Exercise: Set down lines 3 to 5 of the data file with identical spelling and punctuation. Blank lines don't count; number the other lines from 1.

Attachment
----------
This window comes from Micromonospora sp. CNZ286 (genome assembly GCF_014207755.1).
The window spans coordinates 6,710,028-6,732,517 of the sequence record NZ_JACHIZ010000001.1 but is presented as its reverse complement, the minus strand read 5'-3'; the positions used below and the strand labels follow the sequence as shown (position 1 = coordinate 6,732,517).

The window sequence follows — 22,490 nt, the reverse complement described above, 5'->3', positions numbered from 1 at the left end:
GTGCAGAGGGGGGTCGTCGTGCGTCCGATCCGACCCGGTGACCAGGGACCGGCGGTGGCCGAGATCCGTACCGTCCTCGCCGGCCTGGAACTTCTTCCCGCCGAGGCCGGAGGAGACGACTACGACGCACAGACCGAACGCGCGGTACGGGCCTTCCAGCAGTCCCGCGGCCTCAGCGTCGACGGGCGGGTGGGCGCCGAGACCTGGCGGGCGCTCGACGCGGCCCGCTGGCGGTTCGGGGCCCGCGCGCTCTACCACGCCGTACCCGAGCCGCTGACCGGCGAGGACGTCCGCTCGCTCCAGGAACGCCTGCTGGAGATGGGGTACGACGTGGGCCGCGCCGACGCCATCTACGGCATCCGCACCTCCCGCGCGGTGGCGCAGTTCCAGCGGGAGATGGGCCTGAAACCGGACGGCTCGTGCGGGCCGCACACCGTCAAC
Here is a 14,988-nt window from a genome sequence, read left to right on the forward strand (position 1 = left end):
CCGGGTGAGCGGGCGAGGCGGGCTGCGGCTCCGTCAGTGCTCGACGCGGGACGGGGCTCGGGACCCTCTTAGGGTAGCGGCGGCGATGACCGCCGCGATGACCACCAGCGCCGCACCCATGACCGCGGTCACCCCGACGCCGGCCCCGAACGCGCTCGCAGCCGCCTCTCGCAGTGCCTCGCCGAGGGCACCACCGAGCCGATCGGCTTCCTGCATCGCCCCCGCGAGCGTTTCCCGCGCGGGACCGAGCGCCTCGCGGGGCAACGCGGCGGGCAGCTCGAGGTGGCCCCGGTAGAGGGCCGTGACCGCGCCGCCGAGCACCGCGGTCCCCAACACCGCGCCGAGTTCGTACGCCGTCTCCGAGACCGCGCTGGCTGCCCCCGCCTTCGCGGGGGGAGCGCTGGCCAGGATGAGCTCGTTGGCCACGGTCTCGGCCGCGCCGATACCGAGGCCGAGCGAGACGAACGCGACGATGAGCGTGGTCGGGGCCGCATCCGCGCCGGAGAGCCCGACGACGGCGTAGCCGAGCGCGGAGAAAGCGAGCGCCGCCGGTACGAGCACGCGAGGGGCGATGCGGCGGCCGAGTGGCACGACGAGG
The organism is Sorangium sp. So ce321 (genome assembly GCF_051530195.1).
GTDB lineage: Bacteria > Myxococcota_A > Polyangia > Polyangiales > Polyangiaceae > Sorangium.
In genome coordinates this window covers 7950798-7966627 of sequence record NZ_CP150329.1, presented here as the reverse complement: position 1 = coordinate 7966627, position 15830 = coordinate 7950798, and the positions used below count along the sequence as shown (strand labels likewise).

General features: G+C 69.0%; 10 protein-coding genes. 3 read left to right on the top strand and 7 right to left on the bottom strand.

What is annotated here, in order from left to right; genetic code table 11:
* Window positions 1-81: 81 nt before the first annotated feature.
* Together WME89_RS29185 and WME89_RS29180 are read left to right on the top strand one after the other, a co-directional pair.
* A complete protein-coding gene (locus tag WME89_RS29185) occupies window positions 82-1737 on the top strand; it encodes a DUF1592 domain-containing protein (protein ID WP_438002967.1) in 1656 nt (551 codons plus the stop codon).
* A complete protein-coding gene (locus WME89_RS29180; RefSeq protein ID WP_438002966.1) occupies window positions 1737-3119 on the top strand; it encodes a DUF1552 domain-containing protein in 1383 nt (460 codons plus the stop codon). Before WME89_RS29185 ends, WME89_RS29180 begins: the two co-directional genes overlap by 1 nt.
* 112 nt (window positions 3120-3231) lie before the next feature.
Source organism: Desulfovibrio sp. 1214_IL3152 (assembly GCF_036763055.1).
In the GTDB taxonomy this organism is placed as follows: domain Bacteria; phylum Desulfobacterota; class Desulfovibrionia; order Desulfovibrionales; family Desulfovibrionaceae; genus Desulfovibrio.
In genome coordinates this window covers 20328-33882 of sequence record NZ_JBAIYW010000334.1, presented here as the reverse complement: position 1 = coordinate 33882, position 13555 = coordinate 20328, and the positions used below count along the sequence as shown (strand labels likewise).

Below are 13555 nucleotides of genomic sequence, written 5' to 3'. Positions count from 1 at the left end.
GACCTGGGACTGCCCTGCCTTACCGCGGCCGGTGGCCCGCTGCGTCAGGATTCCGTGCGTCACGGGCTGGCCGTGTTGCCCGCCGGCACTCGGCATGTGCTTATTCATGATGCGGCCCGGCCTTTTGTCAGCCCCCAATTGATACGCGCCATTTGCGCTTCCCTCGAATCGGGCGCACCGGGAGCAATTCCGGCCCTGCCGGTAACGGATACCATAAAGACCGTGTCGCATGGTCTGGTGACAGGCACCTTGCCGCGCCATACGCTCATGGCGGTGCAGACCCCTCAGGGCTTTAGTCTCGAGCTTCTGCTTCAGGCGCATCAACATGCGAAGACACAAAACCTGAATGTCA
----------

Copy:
The window sequence follows — 22,490 nt, the reverse complement described above, 5'->3', positions numbered from 1 at the left end:
GTGCAGAGGGGGGTCGTCGTGCGTCCGATCCGACCCGGTGACCAGGGACCGGCGGTGGCCGAGATCCGTACCGTCCTCGCCGGCCTGGAACTTCTTCCCGCCGAGGCCGGAGGAGACGACTACGACGCACAGACCGAACGCGCGGTACGGGCCTTCCAGCAGTCCCGCGGCCTCAGCGTCGACGGGCGGGTGGGCGCCGAGACCTGGCGGGCGCTCGACGCGGCCCGCTGGCGGTTCGGGGCCCGCGCGCTCTACCACGCCGTACCCGAGCCGCTGACCGGCGAGGACGTCCGCTCGCTCCAGGAACGCCTGCTGGAGATGGGGTACGACGTGGGCCGCGCCGACGCCATCTACGGCATCCGCACCTCCCGCGCGGTGGCGCAGTTCCAGCGGGAGATGGGCCTGAAACCGGACGGCTCGTGCGGGCCGCACACCGTCAAC
Here is a 14,988-nt window from a genome sequence, read left to right on the forward strand (position 1 = left end):